Monthly Archives: November 2013

BE by Beady Eye

BE

Beady Eye, the gutted remains of what used to be the Brit-Pop band Oasis, put out their second album this week.  Beady Eye’s first record, DIFFERENT GEAR, STILL SPEEDING was Liam Gallagher’s confident blast of bravado and proof that he could hold his own without his brother Noel.   Back in 2012 I proclaimed 2011 to be “The Year of The Battling Gallagher Brothers.”  Liam was the first of the Gallagher brothers to release a post-Oasis record and ultimately I felt his Beady Eye record was better than Noel’s strangely titled High Flying Birds record.

Fast forward to 2013, and my expectations were high as I fired up BE.  Would Liam be able to deliver another stellar album or would Noel’s absence be more fully felt?  My first impression was that BE was closer to the denser, mid-period Oasis albums like HEATHEN CHEMISTRY and STANDING ON THE SHOULDERS OF GIANTS.   I love both of those records, but they took a couple of listens before I found myself singing along.  Similarly, BE lacks the big hooks of early Oasis.  Also toned-down is the usual Beatles-influence.

BE has a spacey, almost distant quality that frankly took me by surprise.  There are definite tempo changes throughout the record, but everything sounds quieter and more subdued that DIFFERENT GEAR , STILL SPEEDING.  Standout tracks include the Lennon-esque “Iz Rite” and the quiet, dare I say introspective “Soon Come Tomorrow.”

The album has songs that should be rockers, like the third track “Face The Crowd,” but nothing on BE takes off like on Beady Eye’s first album.  So initially I was a bit underwhelmed by BE’s low-key shift, but after a few spins I warmed to the album. BE feels like a transitional album for Beady Eye.  On one hand, I’m a little sad Liam isn’t just doing Oasis 2.0 music…but on the other hand I’m glad he’s branching out into new territory—even if he that means we don’t get a few less raucous rockers.

I would be remiss, however, if I didn’t address BE’s most interesting song: “Don’t Brother Me.”  This is the song all of us Oasis fans have been waiting for—the one in which one of the Gallagher brother’s waves a white flag.  With lyrics like, “In the morning/I’ve been calling, I’m hoping you understand/All and nothing, I’ll keep pushing/Come on now, give peace a chance, take my hand, be a man” this is song is 100% aimed at Noel.  I know what it’s like to have a tempestuous relationship with a sibling, someone who you can both deeply love and feel tremendous anger towards.  “Don’t Brother Me” probably isn’t going to mend any Gallagher family fences (Liam sings about being sick of  “your lying, skimming, and you crying”) but it’s a start.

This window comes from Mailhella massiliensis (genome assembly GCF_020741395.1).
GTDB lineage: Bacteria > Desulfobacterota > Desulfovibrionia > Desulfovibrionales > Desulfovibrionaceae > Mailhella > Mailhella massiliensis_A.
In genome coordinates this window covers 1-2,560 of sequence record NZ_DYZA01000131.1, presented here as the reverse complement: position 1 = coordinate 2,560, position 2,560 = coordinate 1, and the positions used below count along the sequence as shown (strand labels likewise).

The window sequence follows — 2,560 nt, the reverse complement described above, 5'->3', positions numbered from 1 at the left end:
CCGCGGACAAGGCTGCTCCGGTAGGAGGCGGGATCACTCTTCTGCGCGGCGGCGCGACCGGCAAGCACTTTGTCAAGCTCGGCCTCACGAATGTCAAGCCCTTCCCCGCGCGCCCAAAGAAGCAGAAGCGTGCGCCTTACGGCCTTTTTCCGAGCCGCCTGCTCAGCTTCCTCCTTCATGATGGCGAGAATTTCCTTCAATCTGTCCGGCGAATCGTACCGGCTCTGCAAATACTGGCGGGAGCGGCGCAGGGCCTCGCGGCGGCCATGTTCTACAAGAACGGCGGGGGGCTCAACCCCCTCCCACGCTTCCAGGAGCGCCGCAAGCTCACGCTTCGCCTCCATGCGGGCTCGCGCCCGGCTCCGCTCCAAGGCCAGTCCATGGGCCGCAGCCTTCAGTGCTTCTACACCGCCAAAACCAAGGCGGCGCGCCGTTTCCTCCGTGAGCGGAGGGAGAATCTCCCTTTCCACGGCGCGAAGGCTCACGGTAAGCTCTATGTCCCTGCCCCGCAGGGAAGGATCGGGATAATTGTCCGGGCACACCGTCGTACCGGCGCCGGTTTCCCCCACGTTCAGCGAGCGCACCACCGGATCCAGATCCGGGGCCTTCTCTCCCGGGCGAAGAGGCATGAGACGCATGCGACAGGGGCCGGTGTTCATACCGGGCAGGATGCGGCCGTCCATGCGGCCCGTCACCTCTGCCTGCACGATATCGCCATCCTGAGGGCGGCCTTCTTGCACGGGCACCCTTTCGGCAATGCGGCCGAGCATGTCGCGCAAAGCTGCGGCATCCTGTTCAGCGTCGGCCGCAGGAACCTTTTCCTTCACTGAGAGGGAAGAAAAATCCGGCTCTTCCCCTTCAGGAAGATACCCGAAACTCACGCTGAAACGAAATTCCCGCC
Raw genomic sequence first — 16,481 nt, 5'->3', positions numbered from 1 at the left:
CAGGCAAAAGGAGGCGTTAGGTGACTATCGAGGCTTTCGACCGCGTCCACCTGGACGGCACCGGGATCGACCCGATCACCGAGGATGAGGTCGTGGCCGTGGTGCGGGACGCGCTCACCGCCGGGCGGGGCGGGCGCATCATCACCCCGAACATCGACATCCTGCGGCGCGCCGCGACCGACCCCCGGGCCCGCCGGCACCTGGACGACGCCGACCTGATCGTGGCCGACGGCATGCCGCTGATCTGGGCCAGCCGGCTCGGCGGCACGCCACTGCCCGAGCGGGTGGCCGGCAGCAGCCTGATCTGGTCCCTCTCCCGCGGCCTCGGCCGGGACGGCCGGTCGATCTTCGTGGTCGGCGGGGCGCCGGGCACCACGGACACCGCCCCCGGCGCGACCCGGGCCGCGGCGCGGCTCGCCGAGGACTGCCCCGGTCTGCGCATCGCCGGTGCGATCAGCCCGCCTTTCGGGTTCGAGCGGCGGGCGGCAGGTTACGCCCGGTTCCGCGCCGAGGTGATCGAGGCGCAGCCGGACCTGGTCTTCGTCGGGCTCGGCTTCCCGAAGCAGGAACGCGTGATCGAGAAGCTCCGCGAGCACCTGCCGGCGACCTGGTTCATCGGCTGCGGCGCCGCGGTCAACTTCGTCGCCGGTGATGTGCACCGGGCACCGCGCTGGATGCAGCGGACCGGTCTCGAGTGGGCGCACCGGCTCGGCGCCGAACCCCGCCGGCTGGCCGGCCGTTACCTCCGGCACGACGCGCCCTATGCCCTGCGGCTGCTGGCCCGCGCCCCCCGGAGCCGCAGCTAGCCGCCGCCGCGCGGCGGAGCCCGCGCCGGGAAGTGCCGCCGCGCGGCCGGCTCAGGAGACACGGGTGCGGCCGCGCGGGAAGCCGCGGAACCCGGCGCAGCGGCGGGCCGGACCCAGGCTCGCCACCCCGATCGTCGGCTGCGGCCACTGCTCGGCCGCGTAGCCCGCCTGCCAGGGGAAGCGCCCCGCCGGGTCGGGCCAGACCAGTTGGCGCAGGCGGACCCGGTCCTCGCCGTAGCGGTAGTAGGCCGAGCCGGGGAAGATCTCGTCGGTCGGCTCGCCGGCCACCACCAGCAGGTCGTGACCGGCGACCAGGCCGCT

The worst thing I could say about BE (and actually I did this during much of Noel’s HIGH FLYING BIRDS) is that during most of the songs I found myself singing the chorus of “Fade Away” that ultimate-classic of an Oasis song: “While we’re living, the dreams we had as children fade away…”

BE gets an (un-ironic) “B”.

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“Novotel” = The Greatest Song About Isaac Asimov Smoking Crack

Sometimes all it takes is one song to make me a fan. Adam Green, formerly of the Mold Peaches, managed to earn my undying affection on his 2006 solo record Jacket Full of Danger with the song “Novotel.”  A quirky word-salad sung in the style of a demented (drugged out?) lounge act, “Novotel” has it all: Toothy Mennonites, Teddyboys, women in the factory.  Clocking in at one minute and forty seconds, “Novotel” is wall-to-wall crazy.  And I love every second of it.

But the best part is when Green proclaims he’s smoking crack…like Isaac Asimov.  It’s such a wacky, out-there thing to sing.  The lyric is delightfully whimsical, yet wonderfully vulgar. I thought I’d shuffle off this mortal coil without hearing someone compare their crack consumption to Isaac Asimov’s. Adam Green proved I was wrong.

“Novotel” is a fantastic evergreen of a song: I fell in love with “Novotel” the first time I heard it six years ago, and it still gets me gets me today.  I’ve tired sharing this song with various friends/acquaintances over the years, and nobody ever likes it.  Green’s talky-singing style and his “is this guy for real?” delivery of ludicrous lyrics makes Jacket Full of Danger not everyone’s cup of tea*.   But for me the album, and “Novotel” in particular, an absolute delight.

Oh, he's not serious...is he?

Oh, he’s not serious…is he?


*On the song “Hey Dude” Green proclaims that, “Bob Dylan was a vegetable’s wife!”

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